Nowadays, it is common knowledge that nutrition plays a much more significant role in body composition than training does. Unfortunately, much of the advice found on the subject is either overcomplicated or oversimplified to the point of being confusing or downright too restrictive to maintain over the long run. If you want to start taking control of your nutrition, here are a few simple tips you can implement right away.
Track your protein. Protein is a powerful macronutrient. It supports muscle growth which will improve your performance, and since muscle is an active tissue, the more of it you have the more energy you will burn. That means less body fat! Protein is also satiating and will help you to feel less hungry, which will reduce the likelihood of any ravenous cravings. A good place to start is 1 gram of protein per 1 pound of body weight. (Helpful Tip: If you are overweight, you can base your protein goal off of your lean body mass or your goal weight.)
Track your calories. Simply put, if you take in more calories than you expend, you will gain weight. If you expend more calories than you take in, you will lose weight. There is no way around it. Monitoring your calorie intake in conjunction with your protein goal is the most straightforward way to make sure you’re on track to reaching your body composition goals. When you first start calorie tracking don’t make any changes to your normal eating habits. You want to get an idea of what an average day looks like for yourself so that you can see which changes, if any, need to be made. (Helpful Tip: Using a food scale with a nutrition app such as myfitnesspal is the easiest and most accurate way to track calories. You can pick a food scale at the store for less than $50 and the app is free!)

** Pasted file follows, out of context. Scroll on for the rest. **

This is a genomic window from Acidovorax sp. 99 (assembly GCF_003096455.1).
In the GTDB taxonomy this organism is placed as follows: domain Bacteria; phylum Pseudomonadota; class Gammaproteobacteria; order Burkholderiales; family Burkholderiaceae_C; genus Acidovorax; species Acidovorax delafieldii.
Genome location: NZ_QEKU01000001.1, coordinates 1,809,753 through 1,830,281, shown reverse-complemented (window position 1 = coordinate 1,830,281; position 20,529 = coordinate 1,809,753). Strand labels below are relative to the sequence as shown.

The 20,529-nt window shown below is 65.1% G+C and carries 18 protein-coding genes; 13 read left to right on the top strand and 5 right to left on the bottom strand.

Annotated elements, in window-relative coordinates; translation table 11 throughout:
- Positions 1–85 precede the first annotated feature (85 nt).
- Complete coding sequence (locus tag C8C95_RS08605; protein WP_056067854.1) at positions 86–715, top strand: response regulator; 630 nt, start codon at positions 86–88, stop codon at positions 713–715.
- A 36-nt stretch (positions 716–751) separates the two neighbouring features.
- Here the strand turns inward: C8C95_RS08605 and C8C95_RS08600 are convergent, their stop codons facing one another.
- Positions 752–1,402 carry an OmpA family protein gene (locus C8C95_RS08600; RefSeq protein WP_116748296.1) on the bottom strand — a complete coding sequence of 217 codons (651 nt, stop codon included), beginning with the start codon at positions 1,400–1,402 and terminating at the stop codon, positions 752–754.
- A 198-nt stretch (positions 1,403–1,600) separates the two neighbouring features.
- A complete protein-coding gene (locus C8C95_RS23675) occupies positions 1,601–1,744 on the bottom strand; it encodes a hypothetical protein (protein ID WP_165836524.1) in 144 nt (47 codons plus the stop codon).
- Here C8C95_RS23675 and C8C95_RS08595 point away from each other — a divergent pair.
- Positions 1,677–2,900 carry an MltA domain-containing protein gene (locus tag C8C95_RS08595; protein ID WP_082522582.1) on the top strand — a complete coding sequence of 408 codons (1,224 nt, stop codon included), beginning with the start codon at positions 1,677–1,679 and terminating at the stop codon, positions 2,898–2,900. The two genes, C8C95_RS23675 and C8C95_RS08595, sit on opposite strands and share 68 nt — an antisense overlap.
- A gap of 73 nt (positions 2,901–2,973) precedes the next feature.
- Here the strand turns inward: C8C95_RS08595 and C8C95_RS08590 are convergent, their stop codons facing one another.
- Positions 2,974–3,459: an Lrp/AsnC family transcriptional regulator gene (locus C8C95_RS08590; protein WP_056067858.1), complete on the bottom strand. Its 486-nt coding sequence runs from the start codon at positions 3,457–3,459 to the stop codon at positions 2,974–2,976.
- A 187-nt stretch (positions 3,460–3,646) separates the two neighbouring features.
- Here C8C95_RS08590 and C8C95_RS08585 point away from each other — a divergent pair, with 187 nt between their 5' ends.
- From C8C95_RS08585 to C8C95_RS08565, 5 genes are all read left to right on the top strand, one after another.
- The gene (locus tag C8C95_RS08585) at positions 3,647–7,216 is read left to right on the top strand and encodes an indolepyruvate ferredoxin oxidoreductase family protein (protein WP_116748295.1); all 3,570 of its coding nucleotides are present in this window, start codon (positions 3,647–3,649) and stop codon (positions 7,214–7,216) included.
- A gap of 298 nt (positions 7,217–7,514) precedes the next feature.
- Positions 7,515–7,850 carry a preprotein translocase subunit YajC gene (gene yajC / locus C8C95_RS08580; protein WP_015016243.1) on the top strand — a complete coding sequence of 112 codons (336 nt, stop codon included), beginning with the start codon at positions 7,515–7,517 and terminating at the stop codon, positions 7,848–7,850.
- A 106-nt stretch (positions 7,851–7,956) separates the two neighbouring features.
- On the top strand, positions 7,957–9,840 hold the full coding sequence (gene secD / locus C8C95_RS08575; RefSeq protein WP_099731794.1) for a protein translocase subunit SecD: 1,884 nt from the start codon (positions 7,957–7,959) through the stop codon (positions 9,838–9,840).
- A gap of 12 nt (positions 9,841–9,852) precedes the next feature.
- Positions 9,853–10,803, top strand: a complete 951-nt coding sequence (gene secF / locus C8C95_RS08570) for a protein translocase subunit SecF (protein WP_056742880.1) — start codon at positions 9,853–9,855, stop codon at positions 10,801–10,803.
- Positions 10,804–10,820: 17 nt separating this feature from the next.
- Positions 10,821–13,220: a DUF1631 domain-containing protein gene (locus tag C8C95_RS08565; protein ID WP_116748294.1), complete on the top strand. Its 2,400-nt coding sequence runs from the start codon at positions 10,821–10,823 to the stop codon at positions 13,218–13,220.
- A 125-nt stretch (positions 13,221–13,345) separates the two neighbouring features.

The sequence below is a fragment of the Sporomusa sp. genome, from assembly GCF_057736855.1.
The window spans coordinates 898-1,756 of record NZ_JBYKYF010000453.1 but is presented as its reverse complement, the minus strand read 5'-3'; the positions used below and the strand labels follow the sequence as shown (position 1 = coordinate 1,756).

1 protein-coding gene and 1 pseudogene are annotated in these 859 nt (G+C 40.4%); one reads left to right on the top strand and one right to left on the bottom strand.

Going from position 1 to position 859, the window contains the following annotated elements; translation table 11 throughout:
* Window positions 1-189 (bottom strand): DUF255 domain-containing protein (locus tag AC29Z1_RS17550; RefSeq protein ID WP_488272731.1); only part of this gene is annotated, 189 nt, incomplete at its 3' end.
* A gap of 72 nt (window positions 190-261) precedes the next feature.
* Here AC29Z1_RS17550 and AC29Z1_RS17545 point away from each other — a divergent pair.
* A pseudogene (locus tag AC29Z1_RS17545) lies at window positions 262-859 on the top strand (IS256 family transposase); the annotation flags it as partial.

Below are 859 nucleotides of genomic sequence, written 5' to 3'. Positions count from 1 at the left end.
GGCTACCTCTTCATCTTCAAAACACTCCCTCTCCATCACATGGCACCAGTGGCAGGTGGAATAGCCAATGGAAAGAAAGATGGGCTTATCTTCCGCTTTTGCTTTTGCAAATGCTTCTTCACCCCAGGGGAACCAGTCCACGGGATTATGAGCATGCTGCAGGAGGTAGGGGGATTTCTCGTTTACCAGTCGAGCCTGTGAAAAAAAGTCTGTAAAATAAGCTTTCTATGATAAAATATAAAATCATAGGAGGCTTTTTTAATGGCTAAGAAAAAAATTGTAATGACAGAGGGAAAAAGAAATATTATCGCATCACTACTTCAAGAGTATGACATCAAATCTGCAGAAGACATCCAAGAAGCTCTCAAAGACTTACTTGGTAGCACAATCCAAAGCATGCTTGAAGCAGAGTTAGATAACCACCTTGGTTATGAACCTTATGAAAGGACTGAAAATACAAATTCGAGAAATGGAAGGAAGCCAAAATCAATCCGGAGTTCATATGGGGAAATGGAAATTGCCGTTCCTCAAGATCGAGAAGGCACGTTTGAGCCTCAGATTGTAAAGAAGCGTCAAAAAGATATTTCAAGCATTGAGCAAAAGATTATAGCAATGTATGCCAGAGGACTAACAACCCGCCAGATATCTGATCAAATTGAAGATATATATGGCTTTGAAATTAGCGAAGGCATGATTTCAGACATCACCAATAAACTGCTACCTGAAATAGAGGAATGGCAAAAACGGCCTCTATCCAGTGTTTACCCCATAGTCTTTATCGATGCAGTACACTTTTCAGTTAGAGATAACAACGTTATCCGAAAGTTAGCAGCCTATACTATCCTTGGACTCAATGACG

Track your weight. Once you’ve started tracking your protein and your calories, you’re going to want to know if you’re heading in the right direction. This is where regular body weight tracking proves very helpful. If you notice that your weight has remained roughly the same for a week or longer, then you’ve found your maintenance calories. This is a very useful reference point to have whether you’re looking to lose weight or gain weight. Keep in mind that as your body weight and activity level changes, the calories required to maintain your body weight will also change. (Helpful Tip: The best time to weigh yourself is in the morning after using the restroom and before eating or drinking.)
The goal is to make small, manageable changes that can be sustained over the long term. There is no quick fix to nutrition or your health and fitness. If calorie or body weight tracking is intimidating to you, start with a protein goal. Once you’ve been able to consistently reach your protein goal for a month or longer, start tracking your calories. Once you’ve got that down, move onto body weight tracking. Take small steps, do them consistently, and you will see results!